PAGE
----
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Concert Reviews:
As if Bob Seger would be anything less than great in his home town

Digital First Media, @GraffonMusic

Posted: Friday, March 27, 2015

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AUBURN HILLS -- Bob Seger apparently isn't sensitive about his age -- or at least not too sensitive to joke about it.

The warm-up music before he and his Silver Bullet Band hit the stage Thursday night, March 26, at The Palace? John Fogerty's "The Old Man Down the Road," a wry nod perhaps to Seger's elder statesman status in the rock 'n' roll world and to the 70th birthday that looms on May 6. And maybe a bit of a reference to the retirement talk he's engaged in during the past 18 months.

But while Thursday's concert offered plenty of old time rock 'n' roll as Seger's fans have come to expect it -- particularly at home in the Detroit area -- there wasn't anything old or dated about it.

Stuffing 22 songs into just under two hours and covering all the essential musical bases, Seger's show -- his Ride Out Tour's sole Motor City stop -- was a timeless delight, an exposition of songs that were built to last by a performer who himself has stood the test of time and aged with a combination of passion and grace that allows him to deliver the likes of "Ramblin' Gamblin' Man" and "Rock and Roll Never Forgets" as convincingly as he did when they were released. If anything, the latter carried even greater resonance when sung by a 69-year-old Seger, whose long career adds additional layers of meaning that were certainly felt by a boomer-dominated crowd that treated Seger's songs like they were revered religious hymns.

On Thursday Seger -- who hosted a special band dinner the night before at Orchard Lake Country Club -- was in strong voice, at least until the encores, and in fine spirits. Following a solid opening set by Flint country rocker Whitey Morgan & the 78's, Seger greeted The Palace with a hearty "Deee-troit!" before the opening piano notes of "Roll Me Away" and declared that "There ain't no place like home" before "The Fire Down Below." He even promised that "summer's coming, Michigan" during "Night Moves."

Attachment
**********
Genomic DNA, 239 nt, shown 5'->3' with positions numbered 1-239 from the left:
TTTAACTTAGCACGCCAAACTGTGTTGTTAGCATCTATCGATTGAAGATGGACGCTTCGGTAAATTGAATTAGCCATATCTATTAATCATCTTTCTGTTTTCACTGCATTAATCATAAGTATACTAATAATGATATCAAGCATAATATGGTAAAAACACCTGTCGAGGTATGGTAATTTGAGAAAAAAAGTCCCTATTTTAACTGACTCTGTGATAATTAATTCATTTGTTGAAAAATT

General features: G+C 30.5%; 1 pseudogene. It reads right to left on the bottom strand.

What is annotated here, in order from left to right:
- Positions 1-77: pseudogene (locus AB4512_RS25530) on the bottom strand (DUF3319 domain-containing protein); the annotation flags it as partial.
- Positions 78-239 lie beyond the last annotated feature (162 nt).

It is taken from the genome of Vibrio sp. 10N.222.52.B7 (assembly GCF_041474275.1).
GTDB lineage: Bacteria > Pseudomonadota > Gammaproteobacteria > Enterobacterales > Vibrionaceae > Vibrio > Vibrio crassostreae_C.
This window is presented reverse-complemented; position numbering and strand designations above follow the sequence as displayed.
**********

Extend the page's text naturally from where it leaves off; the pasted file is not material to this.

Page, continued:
It didn't hurt, either, that he was fronting what is arguably the strongest version of the Silver Bullet Band yet -- certainly the most populous and facile yet with up to 15 members strong. Guitarist Rob McNelly shined on solos during "The Fire Down Below," "Like a Rock" and "Her Strut," while longtime Silver Bullet saxophonist Alto Reed was crowd-pleasing as ever during "Mainstreet," "Old Time Rock and Roll" and his signature "Turn the Page." The Motor City Horns continue to expand Seger's arrangements, even pumping more life (if that's possible) into "Ramblin' Gamblin' Man" on Thursday, and Don Brewer's drumming, especially during the segue between "Travelin' Man" and "Beautiful Loser," was a force of nature that maintained a solid rock core throughout the night.

The new material from Seger's "Ride Out" album benefited from the group's exuberance, too, whether it was the charged social consciousness of "It's Your World," the full-throttle fury of John Hiatt's "Detroit Made" or the reflective "All of the Roads." Seger dedicated "The Fireman's Talkin'," meanwhile, to his brother-in-law, a Phoenix fire fighter who was in town for the show.

Another nice moment; dedicating "Against The Wind," to Reed's mother, "92 years young" and sitting down front throughout the night.

Seger wraps up the tour with two more dates -- Saturday in Nashville and Monday in Indianapolis (rescheduled from a March 22 postponement due to a pinched nerve) -- and if Thursday's show does prove to be Seger's last in these parts, he's going out a winner. Then again, The Palace issued a press release during the show noting that it was Seger's 16th sell-out at the arena -- tying Neil Diamond.

That sounds like a pretty good argument for at least one more show.

Send your thoughts and comments to Gary Graff


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